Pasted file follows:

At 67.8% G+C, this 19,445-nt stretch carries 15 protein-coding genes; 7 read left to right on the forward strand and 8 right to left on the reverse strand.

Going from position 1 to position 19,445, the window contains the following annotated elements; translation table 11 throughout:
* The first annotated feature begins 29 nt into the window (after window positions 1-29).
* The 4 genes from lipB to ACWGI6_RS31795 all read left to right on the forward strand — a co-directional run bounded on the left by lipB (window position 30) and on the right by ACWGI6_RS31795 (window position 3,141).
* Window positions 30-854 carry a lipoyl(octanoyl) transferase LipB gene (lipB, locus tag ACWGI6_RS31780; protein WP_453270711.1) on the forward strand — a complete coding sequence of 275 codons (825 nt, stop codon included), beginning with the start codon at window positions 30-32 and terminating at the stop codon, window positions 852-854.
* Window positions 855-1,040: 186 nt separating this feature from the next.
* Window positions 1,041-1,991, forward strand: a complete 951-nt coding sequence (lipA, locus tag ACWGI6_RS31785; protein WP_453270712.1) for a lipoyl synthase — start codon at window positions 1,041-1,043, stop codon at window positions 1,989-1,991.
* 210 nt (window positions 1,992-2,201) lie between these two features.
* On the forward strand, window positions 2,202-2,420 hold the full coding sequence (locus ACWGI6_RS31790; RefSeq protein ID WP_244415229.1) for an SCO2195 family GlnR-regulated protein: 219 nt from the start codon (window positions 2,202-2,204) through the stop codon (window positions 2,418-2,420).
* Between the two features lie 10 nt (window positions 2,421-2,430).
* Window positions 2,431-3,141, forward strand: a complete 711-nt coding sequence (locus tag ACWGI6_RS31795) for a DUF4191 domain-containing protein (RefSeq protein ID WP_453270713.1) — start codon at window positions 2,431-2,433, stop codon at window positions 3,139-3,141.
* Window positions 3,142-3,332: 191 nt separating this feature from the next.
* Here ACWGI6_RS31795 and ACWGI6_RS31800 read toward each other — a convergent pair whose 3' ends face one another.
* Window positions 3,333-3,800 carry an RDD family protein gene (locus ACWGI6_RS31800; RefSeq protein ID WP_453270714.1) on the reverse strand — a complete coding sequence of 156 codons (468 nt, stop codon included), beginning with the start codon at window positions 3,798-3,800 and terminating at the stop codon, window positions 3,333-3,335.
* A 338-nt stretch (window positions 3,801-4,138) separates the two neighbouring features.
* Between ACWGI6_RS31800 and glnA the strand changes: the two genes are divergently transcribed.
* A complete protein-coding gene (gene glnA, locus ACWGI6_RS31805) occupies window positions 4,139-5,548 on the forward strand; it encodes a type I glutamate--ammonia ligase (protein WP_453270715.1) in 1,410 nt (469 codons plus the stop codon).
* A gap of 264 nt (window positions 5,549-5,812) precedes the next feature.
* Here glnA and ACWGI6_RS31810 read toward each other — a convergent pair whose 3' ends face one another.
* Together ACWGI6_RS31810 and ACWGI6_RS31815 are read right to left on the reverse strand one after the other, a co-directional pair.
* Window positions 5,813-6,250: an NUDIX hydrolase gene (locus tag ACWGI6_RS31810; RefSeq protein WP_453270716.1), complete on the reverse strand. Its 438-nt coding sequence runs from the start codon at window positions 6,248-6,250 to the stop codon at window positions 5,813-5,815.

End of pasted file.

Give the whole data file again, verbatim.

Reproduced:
At 67.8% G+C, this 19,445-nt stretch carries 15 protein-coding genes; 7 read left to right on the forward strand and 8 right to left on the reverse strand.

Going from position 1 to position 19,445, the window contains the following annotated elements; translation table 11 throughout:
* The first annotated feature begins 29 nt into the window (after window positions 1-29).
* The 4 genes from lipB to ACWGI6_RS31795 all read left to right on the forward strand — a co-directional run bounded on the left by lipB (window position 30) and on the right by ACWGI6_RS31795 (window position 3,141).
* Window positions 30-854 carry a lipoyl(octanoyl) transferase LipB gene (lipB, locus tag ACWGI6_RS31780; protein WP_453270711.1) on the forward strand — a complete coding sequence of 275 codons (825 nt, stop codon included), beginning with the start codon at window positions 30-32 and terminating at the stop codon, window positions 852-854.
* Window positions 855-1,040: 186 nt separating this feature from the next.
* Window positions 1,041-1,991, forward strand: a complete 951-nt coding sequence (lipA, locus tag ACWGI6_RS31785; protein WP_453270712.1) for a lipoyl synthase — start codon at window positions 1,041-1,043, stop codon at window positions 1,989-1,991.
* 210 nt (window positions 1,992-2,201) lie between these two features.
* On the forward strand, window positions 2,202-2,420 hold the full coding sequence (locus ACWGI6_RS31790; RefSeq protein ID WP_244415229.1) for an SCO2195 family GlnR-regulated protein: 219 nt from the start codon (window positions 2,202-2,204) through the stop codon (window positions 2,418-2,420).
* Between the two features lie 10 nt (window positions 2,421-2,430).
* Window positions 2,431-3,141, forward strand: a complete 711-nt coding sequence (locus tag ACWGI6_RS31795) for a DUF4191 domain-containing protein (RefSeq protein ID WP_453270713.1) — start codon at window positions 2,431-2,433, stop codon at window positions 3,139-3,141.
* Window positions 3,142-3,332: 191 nt separating this feature from the next.
* Here ACWGI6_RS31795 and ACWGI6_RS31800 read toward each other — a convergent pair whose 3' ends face one another.
* Window positions 3,333-3,800 carry an RDD family protein gene (locus ACWGI6_RS31800; RefSeq protein ID WP_453270714.1) on the reverse strand — a complete coding sequence of 156 codons (468 nt, stop codon included), beginning with the start codon at window positions 3,798-3,800 and terminating at the stop codon, window positions 3,333-3,335.
* A 338-nt stretch (window positions 3,801-4,138) separates the two neighbouring features.
* Between ACWGI6_RS31800 and glnA the strand changes: the two genes are divergently transcribed.
* A complete protein-coding gene (gene glnA, locus ACWGI6_RS31805) occupies window positions 4,139-5,548 on the forward strand; it encodes a type I glutamate--ammonia ligase (protein WP_453270715.1) in 1,410 nt (469 codons plus the stop codon).
* A gap of 264 nt (window positions 5,549-5,812) precedes the next feature.
* Here glnA and ACWGI6_RS31810 read toward each other — a convergent pair whose 3' ends face one another.
* Together ACWGI6_RS31810 and ACWGI6_RS31815 are read right to left on the reverse strand one after the other, a co-directional pair.
* Window positions 5,813-6,250: an NUDIX hydrolase gene (locus tag ACWGI6_RS31810; RefSeq protein WP_453270716.1), complete on the reverse strand. Its 438-nt coding sequence runs from the start codon at window positions 6,248-6,250 to the stop codon at window positions 5,813-5,815.